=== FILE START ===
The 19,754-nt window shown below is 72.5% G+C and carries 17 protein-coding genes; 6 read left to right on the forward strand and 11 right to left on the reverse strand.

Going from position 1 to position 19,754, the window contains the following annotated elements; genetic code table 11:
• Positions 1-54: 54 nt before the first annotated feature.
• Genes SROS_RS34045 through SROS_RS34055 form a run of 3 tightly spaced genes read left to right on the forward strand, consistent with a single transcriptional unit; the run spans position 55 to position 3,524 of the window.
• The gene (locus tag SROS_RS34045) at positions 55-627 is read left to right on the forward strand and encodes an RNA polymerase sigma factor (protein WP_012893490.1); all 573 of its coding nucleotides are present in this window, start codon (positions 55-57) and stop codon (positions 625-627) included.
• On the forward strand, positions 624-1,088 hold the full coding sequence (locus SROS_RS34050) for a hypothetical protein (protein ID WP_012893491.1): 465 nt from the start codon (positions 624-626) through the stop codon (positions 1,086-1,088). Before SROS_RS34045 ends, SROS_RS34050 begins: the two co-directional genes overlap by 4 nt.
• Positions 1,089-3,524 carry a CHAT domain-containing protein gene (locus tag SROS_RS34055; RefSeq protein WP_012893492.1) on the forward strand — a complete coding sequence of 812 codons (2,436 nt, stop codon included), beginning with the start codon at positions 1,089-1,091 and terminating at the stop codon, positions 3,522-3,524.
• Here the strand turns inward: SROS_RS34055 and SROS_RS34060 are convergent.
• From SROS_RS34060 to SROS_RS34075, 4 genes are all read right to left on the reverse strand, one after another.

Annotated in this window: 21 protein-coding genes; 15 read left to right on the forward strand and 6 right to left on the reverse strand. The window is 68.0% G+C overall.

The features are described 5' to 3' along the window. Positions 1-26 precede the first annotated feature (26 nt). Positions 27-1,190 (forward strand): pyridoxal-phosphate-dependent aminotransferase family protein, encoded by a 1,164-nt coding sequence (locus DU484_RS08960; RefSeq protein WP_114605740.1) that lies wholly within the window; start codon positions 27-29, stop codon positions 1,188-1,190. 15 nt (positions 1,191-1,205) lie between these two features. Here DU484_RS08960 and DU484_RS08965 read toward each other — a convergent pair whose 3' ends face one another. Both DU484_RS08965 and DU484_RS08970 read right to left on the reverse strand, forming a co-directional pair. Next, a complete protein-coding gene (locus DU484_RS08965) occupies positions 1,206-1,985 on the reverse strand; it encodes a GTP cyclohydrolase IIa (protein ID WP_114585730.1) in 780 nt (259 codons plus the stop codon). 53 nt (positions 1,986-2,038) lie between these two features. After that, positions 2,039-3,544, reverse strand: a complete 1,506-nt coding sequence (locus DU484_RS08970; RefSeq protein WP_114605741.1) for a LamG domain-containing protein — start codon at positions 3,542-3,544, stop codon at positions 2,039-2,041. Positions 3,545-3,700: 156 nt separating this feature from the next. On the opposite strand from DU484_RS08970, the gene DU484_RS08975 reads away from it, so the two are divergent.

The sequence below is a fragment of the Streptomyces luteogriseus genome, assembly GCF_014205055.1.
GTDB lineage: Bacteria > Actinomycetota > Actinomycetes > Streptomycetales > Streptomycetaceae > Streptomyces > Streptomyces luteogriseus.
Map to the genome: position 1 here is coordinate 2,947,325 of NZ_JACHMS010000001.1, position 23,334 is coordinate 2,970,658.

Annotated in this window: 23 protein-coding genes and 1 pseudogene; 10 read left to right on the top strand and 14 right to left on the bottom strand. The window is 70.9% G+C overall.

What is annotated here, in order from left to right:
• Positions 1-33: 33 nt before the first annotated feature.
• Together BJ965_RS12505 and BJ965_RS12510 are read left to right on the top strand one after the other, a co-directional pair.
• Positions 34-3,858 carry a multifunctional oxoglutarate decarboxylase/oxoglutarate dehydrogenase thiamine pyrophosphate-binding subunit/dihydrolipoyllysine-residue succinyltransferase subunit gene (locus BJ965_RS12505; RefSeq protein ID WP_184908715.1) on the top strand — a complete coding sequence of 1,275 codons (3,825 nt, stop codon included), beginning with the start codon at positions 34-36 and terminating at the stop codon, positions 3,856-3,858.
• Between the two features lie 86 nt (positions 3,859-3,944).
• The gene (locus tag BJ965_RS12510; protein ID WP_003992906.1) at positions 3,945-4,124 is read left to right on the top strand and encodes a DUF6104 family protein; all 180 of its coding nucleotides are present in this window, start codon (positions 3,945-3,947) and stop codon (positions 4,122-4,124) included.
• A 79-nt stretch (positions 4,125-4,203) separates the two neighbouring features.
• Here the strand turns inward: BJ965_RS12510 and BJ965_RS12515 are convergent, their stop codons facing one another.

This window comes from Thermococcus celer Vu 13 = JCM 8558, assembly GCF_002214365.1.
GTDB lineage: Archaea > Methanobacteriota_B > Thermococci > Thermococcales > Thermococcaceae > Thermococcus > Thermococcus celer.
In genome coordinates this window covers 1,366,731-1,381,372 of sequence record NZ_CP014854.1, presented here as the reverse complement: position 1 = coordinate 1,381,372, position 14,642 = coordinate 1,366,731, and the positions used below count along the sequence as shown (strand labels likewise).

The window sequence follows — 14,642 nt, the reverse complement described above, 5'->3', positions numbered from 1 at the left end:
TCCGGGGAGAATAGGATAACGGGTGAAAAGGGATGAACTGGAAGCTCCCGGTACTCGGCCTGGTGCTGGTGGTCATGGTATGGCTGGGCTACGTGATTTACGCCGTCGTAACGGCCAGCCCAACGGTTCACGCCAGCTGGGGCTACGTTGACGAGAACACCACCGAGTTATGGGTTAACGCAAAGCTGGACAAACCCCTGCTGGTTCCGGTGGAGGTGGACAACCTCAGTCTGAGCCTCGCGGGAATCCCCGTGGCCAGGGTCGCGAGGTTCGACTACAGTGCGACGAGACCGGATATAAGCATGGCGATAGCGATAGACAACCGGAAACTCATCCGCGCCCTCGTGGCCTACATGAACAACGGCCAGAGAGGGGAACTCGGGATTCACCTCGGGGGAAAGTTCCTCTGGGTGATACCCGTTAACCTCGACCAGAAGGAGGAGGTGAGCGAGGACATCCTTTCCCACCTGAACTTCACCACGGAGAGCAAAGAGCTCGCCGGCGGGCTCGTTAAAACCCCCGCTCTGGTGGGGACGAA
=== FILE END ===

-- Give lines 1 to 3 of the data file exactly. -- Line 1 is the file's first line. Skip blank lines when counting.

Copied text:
The 19,754-nt window shown below is 72.5% G+C and carries 17 protein-coding genes; 6 read left to right on the forward strand and 11 right to left on the reverse strand.

Going from position 1 to position 19,754, the window contains the following annotated elements; genetic code table 11:
• Positions 1-54: 54 nt before the first annotated feature.